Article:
Findings LiST estimates that a total of 3.0 (sensitivity bounds 1.8–4.0), 4.9 (3.1–6.3) and 6.9 (3.7–8.7) million deaths would be prevented between 2016 and 2020 if CBPHC is gradually scaled up during this period and if coverage of key interventions reaches 50%, 70%, and 90% respectively. There would be 14%, 23%, and 32% fewer deaths in the final year compared to a scenario assuming no intervention coverage scale up. The Africa Region would receive the most benefit by far: 58% of the lives saved at 90% coverage would be in this region. The interventions contributing the greatest impact are nutritional interventions during pregnancy, treatment of malaria with artemisinin compounds, oral rehydration solution for childhood diarrhea, hand washing with soap, and oral antibiotics for pneumonia.
Conclusions Scaling up CHW programming to increase population–level coverage of life–saving interventions represents a very promising strategy to achieve universal health coverage and end preventable maternal and child deaths by 2030. Numerous practical challenges must be overcome, but there is no better alternative at present. Expanding the coverage of key interventions for maternal nutrition and treatment of childhood illnesses, in particular, may produce the greatest gains. Recognizing the millions of lives of mothers and their young offspring that could
be achieved by expanding coverage of evidence–based interventions provided by CHWs and strengthening the CBPHC systems that support them underscores the pressing need for commitment from governments and donors over the next 15 years to prioritize funding, so that robust CHW platforms can be refined, strengthened, and expanded... more
With the burden of cardiovascular disease, mental and neurological disorders and diabetes rising in the region, African health ministers on Tuesday, endorsed a new strategy to boost access to the diagnosis, treatment and care of severe noncommunicable diseases.
The health ministers, gathering for the seventy-second session of the UN World Health Organization (WHO) Regional Committee for Africa in Lomé, Togo, adopted the strategy, known as PEN-PLUS. That plan will be implemented as a regional strategy to address severe noncommunicable diseases at first-level referral health facilities. The strategy supports building the capacity of district hospitals and other first-level referral facilities to diagnose and manage severe noncommunicable diseases…more
PURPOSE: Although the global burden of cancer falls increasingly on low- and middle-income countries (LMICs), much of the evidence for cancer prevention and control comes from high-income countries and may not be directly applicable to LMIC settings. In this paper, we focus on the following question: When the majority of the evidence supporting an evidence-based intervention or implementation strategy comes from high-income countries, what local, contextual evidence is needed when transferring and adapting an intervention or strategy to a specific LMIC setting?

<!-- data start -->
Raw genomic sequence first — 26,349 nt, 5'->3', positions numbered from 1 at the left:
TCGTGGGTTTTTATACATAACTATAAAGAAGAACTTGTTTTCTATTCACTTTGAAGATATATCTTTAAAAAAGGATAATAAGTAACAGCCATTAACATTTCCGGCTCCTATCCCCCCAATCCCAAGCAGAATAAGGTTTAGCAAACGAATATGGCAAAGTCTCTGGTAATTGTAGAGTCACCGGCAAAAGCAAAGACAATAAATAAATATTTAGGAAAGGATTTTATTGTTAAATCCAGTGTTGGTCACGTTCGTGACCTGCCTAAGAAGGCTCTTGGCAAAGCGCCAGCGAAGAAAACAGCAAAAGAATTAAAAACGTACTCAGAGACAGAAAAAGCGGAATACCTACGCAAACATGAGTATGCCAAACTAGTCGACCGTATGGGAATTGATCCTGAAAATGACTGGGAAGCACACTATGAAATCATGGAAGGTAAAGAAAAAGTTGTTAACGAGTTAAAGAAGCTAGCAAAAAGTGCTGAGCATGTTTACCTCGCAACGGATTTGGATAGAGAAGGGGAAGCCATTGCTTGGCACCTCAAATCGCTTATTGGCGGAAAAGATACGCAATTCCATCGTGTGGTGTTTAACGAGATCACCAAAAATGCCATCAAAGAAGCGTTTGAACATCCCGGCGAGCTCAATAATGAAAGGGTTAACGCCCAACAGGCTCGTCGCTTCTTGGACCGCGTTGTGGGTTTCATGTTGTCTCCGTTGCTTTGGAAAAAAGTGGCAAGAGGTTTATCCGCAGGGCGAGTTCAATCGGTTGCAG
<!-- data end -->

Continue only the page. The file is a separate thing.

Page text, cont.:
METHODS: We draw on an existing framework (the Population, Intervention, Environment, Transfer-T process model) for assessing transferability of interventions between distinct settings and apply the model to two case studies as learning examples involving implementation of tobacco use treatment guidelines and self sampling for human papillomavirus DNA in cervical cancer screening.
RESULTS: These two case studies illustrate how researchers, policymakers, practitioners, and consumers may approach the need for local evidence from different perspectives and with different priorities. As uses and expectations around local evidence may be different for different groups, aligning these priorities through multistakeholder engagement in which all parties participate in defining the questions and cocreating the solutions is critical, along with promoting standardized reporting of contextual factors.
CONCLUSION: Local, contextual evidence can be important for both researchers and practitioners, and its absence may hinder translation of research and implementation efforts across different settings. However, it is essential for researchers, practitioners, and other stakeholders to be able to clearly articulate the type of data needed and why it is important. In particular, where resources are limited, evidence generation should be prioritized to address real needs and gaps in knowledge…more